New Delhi: As countries grapple with the unpredictable outcomes of Covid-19 in patients, a US study has concluded that viral load may hold the key to whether a person survives the infection.
The pre-print study, submitted to the journal Cancer Cell, was conducted by the NewYork-Presbyterian Hospital, Weill Cornell Medical Center and Columbia University, on Covid-19 patients who had cancer and those who did not. And the outcomes were similar in both sets of patients, with viral load having a direct impact on mortality.
Viral load refers to the amount of virus found in each unit of a sample. In an RT-PCR test, for example, the number of cycles that are run before the virus is detected give a measure of the viral load — the lower the number of cycles, the higher the viral load.
“Overall, the in-hospital mortality rate was 38.8 per cent among patients with a high viral load, 24.1 per cent among patients with a medium viral load, and 15.3 per cent among patients with a low viral load. Similar findings were observed in patients with cancer (high, 45.2 per cent mortality; medium, 28.0 per cent; low, 12.1 per cent),” the researchers reported.
They said it was important to highlight viral load in Covid patients’ test reports, to enable doctors to take the right calls on their treatment.
“As a community, we’ve only begun to understand the relationship between SARS-CoV-2 viral load and outcomes. Currently, this quantitative information is not given to patient care teams, and providers only know if a patient’s test is positive or negative,” Michael Satlin, senior author of the study, said in a statement.
Satlin, assistant professor of medicine in the Division of Infectious Diseases at Weill Cornell Medicine and an assistant attending physician at NewYork-Presbyterian/Weill Cornell Medical Center, added: “Giving this information to providers of patients with cancer who have Covid-19 could help them decide on which patients should receive more intensive monitoring when they are in the hospital and which should receive new antiviral medicines if these treatments are in short supply.”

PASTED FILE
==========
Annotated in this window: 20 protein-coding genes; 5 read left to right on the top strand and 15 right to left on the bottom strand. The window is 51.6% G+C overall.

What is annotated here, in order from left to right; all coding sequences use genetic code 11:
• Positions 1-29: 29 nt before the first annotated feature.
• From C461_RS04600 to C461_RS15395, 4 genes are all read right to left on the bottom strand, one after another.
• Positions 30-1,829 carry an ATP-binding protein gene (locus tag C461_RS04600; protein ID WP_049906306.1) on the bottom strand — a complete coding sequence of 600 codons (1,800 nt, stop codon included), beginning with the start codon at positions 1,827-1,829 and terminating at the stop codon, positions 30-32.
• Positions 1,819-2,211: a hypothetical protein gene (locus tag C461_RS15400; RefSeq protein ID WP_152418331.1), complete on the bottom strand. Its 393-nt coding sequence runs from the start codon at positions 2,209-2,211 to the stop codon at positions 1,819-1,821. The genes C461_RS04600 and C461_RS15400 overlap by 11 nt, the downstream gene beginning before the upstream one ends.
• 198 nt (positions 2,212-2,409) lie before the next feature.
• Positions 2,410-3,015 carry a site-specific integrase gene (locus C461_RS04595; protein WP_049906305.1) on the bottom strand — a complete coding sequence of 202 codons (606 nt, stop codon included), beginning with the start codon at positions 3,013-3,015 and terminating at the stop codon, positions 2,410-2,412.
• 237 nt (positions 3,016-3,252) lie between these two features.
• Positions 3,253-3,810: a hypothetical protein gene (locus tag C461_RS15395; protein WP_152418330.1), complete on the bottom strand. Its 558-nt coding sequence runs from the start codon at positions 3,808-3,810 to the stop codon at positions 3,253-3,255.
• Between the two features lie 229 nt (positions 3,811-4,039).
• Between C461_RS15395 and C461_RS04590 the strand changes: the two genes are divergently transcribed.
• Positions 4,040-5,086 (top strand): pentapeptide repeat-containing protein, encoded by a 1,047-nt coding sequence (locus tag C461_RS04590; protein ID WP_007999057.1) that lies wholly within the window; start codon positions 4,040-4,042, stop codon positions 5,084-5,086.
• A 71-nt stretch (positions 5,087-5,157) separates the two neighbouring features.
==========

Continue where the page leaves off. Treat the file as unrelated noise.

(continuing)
The study looked at 100 Covid-19 patients with cancer and 2,914 without cancer who were admitted to three New York City hospitals.
The researchers reported: “…we found that admission viral load not only correlates with in-hospital mortality overall, but is also associated with in-hospital mortality among patients with active cancer. In fact, admission viral load was an independent predictor of in-hospital mortality in patients with cancer even after adjusting for important confounders such as age and hypoxia upon arrival to the ED (emergency department).”
Last month, a study in The Lancet too had said there is a definite correlation between viral load and Covid mortality, but this new study has established that viral load as a predictor of outcome could be independent even of existing comorbidities.
Patients with haematologic (blood related) malignancies had higher viral loads than in patients of other kinds of cancer.
“We suspect that this finding may be from the underlying immunodeficiencies conferred by either the hematologic malignancies or the administered therapies, which may decrease the ability to inhibit proliferation of SARS-CoV-2,” said co-first author Lars Westblade, referring to the fact that many cancer treatments such as chemotherapies leave patients immunocompromised.
Westblade, associate professor of pathology and laboratory medicine at Weill Cornell Medicine and a clinical microbiologist at NewYork-Presbyterian/Weill Cornell Medical Center, added: “Additional studies with a larger sample size of patients with haematologic malignancies are needed to more definitely assess whether these patients have increased mortality when hospitalised with Covid-19.”
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